By Jonathan Pishner

One of the major problems with trauma is that treating it yourself can be difficult. It’s not usually like frustration or work stress, where you might be able to make a small life change or read a simple self-help book and get a lot of benefit. Getting over really bad events in your life is often a much more difficult process.

But even if you can’t treat the problem yourself, there are a few ways you can take the edge off and keep functioning.

One of the main indicators of trauma is the reaction of the body. When your mind goes back to a powerful event, the body will have a very definite reaction. Your heart rate goes up, your breathing changes, and your muscles become tense, among other reactions. The mind and body are linked.

But the bad news is also the good news.

Since mind and body are linked together, the body will often react to what the mind is dwelling on. This also means that the mind will react to what the body is doing.

So I’m going to help you use that to your advantage.

When you have a stress reaction, trauma or otherwise, there are a few things your body will tend to change. Breathing, posture, muscle tension, etc.

Notice that you can directly control all of these things. And one of the best things you can do is to change these back to their non-stressed state. When you take direct control of your body response, you can force your mind to reduce its reaction to almost any kind of stress, including post-traumatic stress.

Here are four areas to you can directly change:

  • Posture: In a stressed state, your posture will tend to hunch over and you will draw in on yourself. To fix this, I suggest taking a “power posture”. Roll the shoulders up, back, and relax them down. Squeeze the shoulder blades together slightly. Bring the head back so that the nose is roughly in line with the breastbone. You’ll feel like you’re pushing the chest out. Straighten the spine so that your head feels like it is trying to reach the ceiling. If you’re standing, stand with the feet even and shoulder width apart. In this posture, the body primes the mind to feel relaxed and confident. This might feel uncomfortable at first, because many people have poor posture from years of sitting. You might have to practice a lot at first just to have the strength to maintain this for any length of time.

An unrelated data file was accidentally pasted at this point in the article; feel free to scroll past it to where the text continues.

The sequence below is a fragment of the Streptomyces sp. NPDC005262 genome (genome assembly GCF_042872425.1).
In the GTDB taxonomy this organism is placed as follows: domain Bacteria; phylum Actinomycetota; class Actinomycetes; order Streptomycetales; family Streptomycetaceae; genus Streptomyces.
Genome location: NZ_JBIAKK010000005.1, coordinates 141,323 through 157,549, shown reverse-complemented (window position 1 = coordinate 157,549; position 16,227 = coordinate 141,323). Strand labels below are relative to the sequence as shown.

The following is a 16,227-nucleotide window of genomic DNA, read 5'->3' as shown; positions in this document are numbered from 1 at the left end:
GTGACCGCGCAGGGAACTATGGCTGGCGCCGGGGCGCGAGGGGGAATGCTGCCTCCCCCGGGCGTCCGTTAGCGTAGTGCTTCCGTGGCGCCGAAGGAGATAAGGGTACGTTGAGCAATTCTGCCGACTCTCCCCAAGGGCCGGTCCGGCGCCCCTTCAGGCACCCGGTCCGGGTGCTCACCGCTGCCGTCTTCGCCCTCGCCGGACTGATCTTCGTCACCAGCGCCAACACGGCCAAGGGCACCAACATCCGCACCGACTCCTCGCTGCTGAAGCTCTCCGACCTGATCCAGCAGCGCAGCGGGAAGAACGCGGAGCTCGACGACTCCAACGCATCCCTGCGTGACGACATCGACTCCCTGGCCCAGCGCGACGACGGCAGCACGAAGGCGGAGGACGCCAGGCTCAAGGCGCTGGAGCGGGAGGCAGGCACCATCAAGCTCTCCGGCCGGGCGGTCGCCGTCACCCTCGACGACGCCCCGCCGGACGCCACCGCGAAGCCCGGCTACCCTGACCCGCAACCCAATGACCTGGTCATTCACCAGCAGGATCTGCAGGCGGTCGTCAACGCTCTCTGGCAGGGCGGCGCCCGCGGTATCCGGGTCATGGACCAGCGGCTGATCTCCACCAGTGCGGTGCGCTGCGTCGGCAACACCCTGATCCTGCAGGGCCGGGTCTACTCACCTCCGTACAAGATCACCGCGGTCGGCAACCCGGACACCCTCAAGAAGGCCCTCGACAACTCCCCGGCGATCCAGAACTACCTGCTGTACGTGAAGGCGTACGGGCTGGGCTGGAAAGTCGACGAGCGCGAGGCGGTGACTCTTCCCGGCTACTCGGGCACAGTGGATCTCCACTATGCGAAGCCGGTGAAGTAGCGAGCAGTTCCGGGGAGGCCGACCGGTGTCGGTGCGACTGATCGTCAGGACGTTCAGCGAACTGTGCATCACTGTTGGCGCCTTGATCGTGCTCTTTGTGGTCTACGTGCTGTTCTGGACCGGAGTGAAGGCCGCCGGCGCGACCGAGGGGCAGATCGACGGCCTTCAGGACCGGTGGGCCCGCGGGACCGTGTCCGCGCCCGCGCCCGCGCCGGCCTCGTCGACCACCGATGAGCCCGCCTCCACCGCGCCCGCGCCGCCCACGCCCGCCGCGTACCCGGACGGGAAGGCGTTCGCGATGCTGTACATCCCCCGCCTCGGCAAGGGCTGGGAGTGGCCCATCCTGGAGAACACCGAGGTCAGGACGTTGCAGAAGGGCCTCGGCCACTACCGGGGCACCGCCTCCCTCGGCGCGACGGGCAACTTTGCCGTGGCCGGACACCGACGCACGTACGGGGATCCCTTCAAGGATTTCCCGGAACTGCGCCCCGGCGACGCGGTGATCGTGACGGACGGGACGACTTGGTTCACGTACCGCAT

• Breathing: As you become stressed, your breathing will tend to be shallow and rapid. In your new posture, focus on taking deep, slow, even breaths. Slowing your breathing in this way will slow your heart rate if it is elevated. Breathe in through your nose, and out through your mouth. Take three breaths where you pull in as much air as you can, like you’re trying to inflate and stretch the lungs, hold for a few seconds, then breathe out. Breathing in a slow and deep way signals your brain to relax and let go of stress or anxiety.
  • Muscle tension: Many people carry stress in their muscles, especially the shoulders and neck. Intentionally relax the shoulder and neck muscles. Some people might find this difficult. If you have trouble relaxing them, one way to force them to relax is to tense the muscles first. You can do this by lifting the shoulders and trying to touch them to your ears, tensing hard (if you have neck problems, be careful and use your own best judgment about doing this). Hold for between 10 and 60 seconds, just enough to get the muscles burning a little, then release. The muscles will generally release a lot of their tension.
  • Facial expression: Yes, even your facial expression can cause stress on your mind. Most people are unaware of what their face is doing, so this might take some practice. Intentionally relax the muscles of the forehead, eyebrows, mouth, and jaw. Take both hands and rub some of the tension out of the muscles. In some cases, you can also get some good benefit by intentionally smiling (I know this may sound silly, but remember your mind reacts to what your body does).

You can now take control of some of your stress. When you find yourself having a bodily response to stress, Post-Traumatic Stress Disorder related or otherwise, take control of these four areas of your physiology. On a tough day you might have to do it over and over again. Doing so won’t always fix everything, but it will definitely take the edge off and make it much easier to get through the day.